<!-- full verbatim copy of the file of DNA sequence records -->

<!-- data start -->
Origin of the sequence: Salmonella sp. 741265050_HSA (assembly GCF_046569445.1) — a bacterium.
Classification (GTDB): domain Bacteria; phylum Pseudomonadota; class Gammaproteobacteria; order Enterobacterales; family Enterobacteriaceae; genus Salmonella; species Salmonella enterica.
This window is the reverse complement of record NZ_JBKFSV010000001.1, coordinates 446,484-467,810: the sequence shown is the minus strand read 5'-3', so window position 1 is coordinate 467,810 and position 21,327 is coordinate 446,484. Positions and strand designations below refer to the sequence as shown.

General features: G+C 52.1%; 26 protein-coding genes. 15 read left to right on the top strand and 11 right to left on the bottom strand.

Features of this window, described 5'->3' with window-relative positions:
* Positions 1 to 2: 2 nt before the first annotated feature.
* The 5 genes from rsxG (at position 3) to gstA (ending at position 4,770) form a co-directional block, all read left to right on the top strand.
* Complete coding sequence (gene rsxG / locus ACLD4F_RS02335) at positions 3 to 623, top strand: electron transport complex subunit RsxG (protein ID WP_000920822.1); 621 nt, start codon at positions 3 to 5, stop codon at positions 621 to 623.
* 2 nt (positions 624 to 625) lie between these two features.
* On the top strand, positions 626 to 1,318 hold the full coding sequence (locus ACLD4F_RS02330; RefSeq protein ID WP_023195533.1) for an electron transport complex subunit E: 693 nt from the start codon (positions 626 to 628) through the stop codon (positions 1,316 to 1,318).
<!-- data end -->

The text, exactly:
Origin of the sequence: Salmonella sp. 741265050_HSA (assembly GCF_046569445.1) — a bacterium.
Classification (GTDB): domain Bacteria; phylum Pseudomonadota; class Gammaproteobacteria; order Enterobacterales; family Enterobacteriaceae; genus Salmonella; species Salmonella enterica.
This window is the reverse complement of record NZ_JBKFSV010000001.1, coordinates 446,484-467,810: the sequence shown is the minus strand read 5'-3', so window position 1 is coordinate 467,810 and position 21,327 is coordinate 446,484. Positions and strand designations below refer to the sequence as shown.

General features: G+C 52.1%; 26 protein-coding genes. 15 read left to right on the top strand and 11 right to left on the bottom strand.

Features of this window, described 5'->3' with window-relative positions:
* Positions 1 to 2: 2 nt before the first annotated feature.
* The 5 genes from rsxG (at position 3) to gstA (ending at position 4,770) form a co-directional block, all read left to right on the top strand.
* Complete coding sequence (gene rsxG / locus ACLD4F_RS02335) at positions 3 to 623, top strand: electron transport complex subunit RsxG (protein ID WP_000920822.1); 621 nt, start codon at positions 3 to 5, stop codon at positions 621 to 623.
* 2 nt (positions 624 to 625) lie between these two features.
* On the top strand, positions 626 to 1,318 hold the full coding sequence (locus ACLD4F_RS02330; RefSeq protein ID WP_023195533.1) for an electron transport complex subunit E: 693 nt from the start codon (positions 626 to 628) through the stop codon (positions 1,316 to 1,318).